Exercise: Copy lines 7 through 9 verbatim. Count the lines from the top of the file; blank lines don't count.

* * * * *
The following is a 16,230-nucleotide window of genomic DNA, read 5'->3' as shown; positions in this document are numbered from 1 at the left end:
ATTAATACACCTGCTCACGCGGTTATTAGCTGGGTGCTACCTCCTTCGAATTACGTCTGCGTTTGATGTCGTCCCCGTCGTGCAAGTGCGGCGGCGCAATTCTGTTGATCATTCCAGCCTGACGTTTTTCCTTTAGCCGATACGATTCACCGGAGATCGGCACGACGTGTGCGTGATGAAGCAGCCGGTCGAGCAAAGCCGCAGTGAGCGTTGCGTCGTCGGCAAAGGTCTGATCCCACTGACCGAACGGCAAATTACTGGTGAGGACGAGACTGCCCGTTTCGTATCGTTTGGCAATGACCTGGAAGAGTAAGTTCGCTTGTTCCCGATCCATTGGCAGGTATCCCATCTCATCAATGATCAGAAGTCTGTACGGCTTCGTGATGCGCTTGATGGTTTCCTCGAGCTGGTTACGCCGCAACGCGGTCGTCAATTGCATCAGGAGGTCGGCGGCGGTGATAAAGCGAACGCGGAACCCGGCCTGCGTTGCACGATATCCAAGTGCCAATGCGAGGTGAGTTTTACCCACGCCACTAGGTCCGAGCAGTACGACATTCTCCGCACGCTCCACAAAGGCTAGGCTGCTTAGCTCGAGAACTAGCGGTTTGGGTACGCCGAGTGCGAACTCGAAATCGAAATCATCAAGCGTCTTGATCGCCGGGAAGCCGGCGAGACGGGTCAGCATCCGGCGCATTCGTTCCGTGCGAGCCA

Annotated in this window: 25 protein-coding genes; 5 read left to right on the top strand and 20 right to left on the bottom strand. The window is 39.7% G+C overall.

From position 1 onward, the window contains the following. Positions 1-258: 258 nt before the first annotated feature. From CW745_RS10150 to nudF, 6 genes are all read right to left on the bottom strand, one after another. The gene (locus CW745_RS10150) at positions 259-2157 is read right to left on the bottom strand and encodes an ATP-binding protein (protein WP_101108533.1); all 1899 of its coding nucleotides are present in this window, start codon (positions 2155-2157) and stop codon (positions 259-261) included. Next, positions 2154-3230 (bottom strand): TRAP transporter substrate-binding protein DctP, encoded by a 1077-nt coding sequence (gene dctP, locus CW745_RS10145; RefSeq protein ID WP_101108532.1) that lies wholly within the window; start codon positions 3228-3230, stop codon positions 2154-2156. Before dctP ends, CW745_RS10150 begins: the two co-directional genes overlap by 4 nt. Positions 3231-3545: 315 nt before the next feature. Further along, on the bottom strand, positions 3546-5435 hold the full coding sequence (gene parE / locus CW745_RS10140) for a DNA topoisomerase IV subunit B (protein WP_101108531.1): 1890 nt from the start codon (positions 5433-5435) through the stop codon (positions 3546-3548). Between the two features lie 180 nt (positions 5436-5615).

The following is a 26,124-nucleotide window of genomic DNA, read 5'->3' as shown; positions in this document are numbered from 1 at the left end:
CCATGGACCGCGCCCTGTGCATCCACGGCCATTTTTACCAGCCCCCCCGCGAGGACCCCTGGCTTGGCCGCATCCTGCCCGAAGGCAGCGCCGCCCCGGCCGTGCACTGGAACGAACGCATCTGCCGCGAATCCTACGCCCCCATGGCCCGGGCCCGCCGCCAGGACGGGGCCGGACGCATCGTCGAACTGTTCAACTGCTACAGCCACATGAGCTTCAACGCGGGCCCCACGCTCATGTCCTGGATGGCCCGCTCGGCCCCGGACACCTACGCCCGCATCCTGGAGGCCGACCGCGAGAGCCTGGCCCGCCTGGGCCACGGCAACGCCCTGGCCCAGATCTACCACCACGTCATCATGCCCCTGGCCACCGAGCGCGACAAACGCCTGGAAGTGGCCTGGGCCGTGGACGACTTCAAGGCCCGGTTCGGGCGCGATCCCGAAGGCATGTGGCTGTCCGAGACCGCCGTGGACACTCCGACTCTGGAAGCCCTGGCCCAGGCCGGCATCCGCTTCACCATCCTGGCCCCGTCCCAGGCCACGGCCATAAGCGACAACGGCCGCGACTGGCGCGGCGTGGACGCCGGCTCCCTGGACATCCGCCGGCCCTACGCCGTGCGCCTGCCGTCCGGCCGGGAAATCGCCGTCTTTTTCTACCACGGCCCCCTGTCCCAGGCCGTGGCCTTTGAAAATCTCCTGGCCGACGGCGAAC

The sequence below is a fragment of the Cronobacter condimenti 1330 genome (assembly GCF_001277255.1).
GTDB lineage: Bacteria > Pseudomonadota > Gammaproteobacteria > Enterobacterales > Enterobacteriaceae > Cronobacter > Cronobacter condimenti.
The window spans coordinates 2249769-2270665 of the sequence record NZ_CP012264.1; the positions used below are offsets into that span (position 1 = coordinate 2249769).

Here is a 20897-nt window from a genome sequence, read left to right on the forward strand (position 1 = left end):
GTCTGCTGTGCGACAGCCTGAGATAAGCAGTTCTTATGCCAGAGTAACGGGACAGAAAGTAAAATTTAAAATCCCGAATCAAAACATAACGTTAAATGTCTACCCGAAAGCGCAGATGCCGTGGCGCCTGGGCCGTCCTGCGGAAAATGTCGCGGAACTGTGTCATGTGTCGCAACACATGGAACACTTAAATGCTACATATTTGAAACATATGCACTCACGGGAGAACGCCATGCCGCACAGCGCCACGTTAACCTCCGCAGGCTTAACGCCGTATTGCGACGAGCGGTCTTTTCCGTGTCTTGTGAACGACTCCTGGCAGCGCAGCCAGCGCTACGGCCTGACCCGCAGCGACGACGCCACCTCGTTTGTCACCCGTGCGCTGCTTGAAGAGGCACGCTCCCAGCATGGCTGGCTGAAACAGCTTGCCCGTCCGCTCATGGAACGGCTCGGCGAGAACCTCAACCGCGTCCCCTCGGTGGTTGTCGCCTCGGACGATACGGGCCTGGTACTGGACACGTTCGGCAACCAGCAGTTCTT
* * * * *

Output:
The sequence below is a fragment of the Cronobacter condimenti 1330 genome (assembly GCF_001277255.1).
GTDB lineage: Bacteria > Pseudomonadota > Gammaproteobacteria > Enterobacterales > Enterobacteriaceae > Cronobacter > Cronobacter condimenti.
The window spans coordinates 2249769-2270665 of the sequence record NZ_CP012264.1; the positions used below are offsets into that span (position 1 = coordinate 2249769).